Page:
To the faculty on the tenure track at research institutions (and likely elsewhere, but the weight of research and letters vs other aspects may be different): Here are some things you absolutely must do, and maybe you think they are wrong and stupid but you must do them, and I am writing about this because a case of someone who hasn’t done them is very, very fresh.
What letter writers say is very important. What letter writers look for is whether you have established yourself in a niche where you are a key player, if not the key player. If you came from a group of a famous advisor, they will not take kindly to the fact that you never seemed to be able to fully emerge from the advisor’s shadow. Nobody wants a pale copy of your advisor. Nobody wants to employ you to work as a de facto extended postdoc for your advisor. People want to see a clearly (from paper authorship, from new collaborations, from the disappearance of advisor from your list of coauthors after a couple of years on the tenure track) that you are your own person.
Too many people think that because someone met them when they were a student or postdoc of famous advisor, that person knows and appreciates their work. No. In most cases, they do not remember you well, and anything you did during your PhD or postdoc is in their mind likely associated with your advisor, NOT with you. You need to put yourself in their way, in front of their face, with your awesome new independent work. You need to make them override all they thought (or more likely didn’t think at all) about you as a famous advisor’s graduate student and make them start to think of you as a colleague, as a rising star, as someone whose science should be watched for originality and impact.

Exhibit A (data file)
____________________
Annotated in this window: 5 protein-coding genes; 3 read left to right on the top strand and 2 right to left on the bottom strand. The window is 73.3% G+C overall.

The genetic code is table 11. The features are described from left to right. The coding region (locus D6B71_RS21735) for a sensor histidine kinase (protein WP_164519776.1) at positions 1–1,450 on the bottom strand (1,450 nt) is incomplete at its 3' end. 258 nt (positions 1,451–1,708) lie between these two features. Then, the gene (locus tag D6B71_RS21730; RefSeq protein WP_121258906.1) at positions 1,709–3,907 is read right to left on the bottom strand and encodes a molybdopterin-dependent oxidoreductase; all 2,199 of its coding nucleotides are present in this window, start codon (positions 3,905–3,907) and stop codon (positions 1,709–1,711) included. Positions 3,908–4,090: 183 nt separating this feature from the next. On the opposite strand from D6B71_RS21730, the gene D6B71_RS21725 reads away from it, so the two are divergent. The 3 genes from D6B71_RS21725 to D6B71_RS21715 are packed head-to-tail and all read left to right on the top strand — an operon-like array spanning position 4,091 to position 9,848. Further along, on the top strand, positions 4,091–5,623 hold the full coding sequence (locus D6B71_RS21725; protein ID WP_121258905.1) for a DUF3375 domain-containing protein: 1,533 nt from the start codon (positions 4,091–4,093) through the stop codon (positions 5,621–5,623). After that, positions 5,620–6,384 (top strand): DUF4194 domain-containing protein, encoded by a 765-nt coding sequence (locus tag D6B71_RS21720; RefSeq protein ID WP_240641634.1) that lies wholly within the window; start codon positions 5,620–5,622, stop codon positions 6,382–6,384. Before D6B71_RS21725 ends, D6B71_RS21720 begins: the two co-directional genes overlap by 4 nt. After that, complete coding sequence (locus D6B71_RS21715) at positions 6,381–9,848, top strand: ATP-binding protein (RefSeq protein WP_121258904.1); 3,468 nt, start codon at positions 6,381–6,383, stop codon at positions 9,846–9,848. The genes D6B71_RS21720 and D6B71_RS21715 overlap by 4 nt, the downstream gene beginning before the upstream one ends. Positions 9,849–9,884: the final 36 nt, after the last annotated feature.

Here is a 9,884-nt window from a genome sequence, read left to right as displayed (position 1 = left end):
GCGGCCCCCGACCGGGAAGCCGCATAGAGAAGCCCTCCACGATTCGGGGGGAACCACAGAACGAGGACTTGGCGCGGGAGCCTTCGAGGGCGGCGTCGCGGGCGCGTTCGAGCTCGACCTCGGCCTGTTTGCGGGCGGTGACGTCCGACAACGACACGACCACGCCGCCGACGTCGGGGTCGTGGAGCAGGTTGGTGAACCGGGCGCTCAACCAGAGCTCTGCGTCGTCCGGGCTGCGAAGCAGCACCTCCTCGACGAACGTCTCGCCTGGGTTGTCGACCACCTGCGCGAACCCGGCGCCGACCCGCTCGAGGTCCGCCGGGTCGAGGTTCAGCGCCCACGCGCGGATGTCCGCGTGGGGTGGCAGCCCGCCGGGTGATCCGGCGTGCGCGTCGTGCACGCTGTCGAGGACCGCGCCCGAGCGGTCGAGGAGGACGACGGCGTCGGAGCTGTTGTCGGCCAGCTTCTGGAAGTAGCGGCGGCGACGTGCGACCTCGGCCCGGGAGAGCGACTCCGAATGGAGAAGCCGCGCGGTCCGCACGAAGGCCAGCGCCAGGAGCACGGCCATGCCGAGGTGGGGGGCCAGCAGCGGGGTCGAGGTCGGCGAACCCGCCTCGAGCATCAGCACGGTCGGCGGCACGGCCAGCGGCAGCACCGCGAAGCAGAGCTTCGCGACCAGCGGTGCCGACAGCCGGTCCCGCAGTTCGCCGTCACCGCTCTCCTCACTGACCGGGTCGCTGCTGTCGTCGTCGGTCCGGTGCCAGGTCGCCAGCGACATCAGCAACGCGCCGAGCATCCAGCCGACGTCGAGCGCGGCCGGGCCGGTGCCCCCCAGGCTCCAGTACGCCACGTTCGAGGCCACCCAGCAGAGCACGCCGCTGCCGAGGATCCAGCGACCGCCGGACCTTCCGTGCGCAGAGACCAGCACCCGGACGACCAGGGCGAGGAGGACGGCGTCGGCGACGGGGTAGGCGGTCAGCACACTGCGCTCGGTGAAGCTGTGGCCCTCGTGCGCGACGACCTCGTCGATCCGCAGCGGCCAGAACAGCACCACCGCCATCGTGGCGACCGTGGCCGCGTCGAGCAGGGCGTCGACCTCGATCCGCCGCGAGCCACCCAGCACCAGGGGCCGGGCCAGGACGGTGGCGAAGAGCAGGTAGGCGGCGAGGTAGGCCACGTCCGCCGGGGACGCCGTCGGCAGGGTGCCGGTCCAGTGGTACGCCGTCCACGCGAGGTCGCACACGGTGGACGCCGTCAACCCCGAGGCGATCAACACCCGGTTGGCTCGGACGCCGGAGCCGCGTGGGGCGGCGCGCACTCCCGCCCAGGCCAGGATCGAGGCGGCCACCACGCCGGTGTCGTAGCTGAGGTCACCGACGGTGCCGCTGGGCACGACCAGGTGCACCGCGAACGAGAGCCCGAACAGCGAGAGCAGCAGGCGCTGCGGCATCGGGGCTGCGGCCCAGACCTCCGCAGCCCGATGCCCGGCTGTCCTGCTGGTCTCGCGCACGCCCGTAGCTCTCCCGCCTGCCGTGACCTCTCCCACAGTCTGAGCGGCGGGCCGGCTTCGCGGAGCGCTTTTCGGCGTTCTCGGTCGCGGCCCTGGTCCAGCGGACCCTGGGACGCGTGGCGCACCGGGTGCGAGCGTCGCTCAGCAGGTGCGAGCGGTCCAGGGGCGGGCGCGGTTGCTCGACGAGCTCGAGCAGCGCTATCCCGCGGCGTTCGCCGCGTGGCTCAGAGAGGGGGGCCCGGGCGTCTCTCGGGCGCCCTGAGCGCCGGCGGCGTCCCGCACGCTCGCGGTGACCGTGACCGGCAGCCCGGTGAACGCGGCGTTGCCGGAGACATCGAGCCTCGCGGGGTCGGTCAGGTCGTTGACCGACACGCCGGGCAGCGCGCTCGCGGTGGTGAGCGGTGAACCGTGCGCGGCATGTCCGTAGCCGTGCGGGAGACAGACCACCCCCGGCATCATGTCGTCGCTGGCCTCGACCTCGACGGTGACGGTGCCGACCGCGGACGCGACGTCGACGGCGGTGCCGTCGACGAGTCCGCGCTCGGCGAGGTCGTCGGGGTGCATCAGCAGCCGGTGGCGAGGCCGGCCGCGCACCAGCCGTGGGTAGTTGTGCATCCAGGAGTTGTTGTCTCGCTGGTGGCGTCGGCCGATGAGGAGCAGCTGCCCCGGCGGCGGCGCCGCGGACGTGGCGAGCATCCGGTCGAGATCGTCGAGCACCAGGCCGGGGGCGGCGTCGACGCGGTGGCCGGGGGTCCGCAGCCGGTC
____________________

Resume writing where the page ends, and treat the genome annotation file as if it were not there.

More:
Doing good work is not enough to get tenure. Maybe over the course of the career good work floats to the top yadda yadda, but more likely not. Genius work, sure, merely solid work–not. There’s far too much solid work, and much gets overlooked. You need to draw the attention of people to your work; you need to make them not dismiss you. The tenure track is not infinite in duration.
Travel. Give seminars. Go to conferences where big shots will show up and introduce yourself. Invite them to give seminars at your place.
Do not put yourself in the position where people write lukewarm letters or don’t want to write because they have no idea who you are or what you did since you were a student.
In my fiction as in research, I fall in between the cracks of common divisions (genres in fiction; areas in research). In research, people don’t believe me I can do all the things I say I can do (but I can, honestly!) and I likely have a harder time getting money than if I’d stayed in just one area. But I like what I like, and what I like is a challenge.
I have a piece of writing that I don’t even know if I should classify as fiction or creative nonfiction. It’s got speculative elements, observational humor, and societal commentary. Choosing where to send it is challenging.
There’s a prompt and all the pieces submitted are literary fiction; I absolutely itch to and thus end up writing high fantasy.
There’s a competition with a broad science prompt; everyone submits science fiction, while I decide I’d write lab lit.
When I write it out like this, I seem like a total pain in the a$$. What else is new?
How’s your week going, bloggy friends?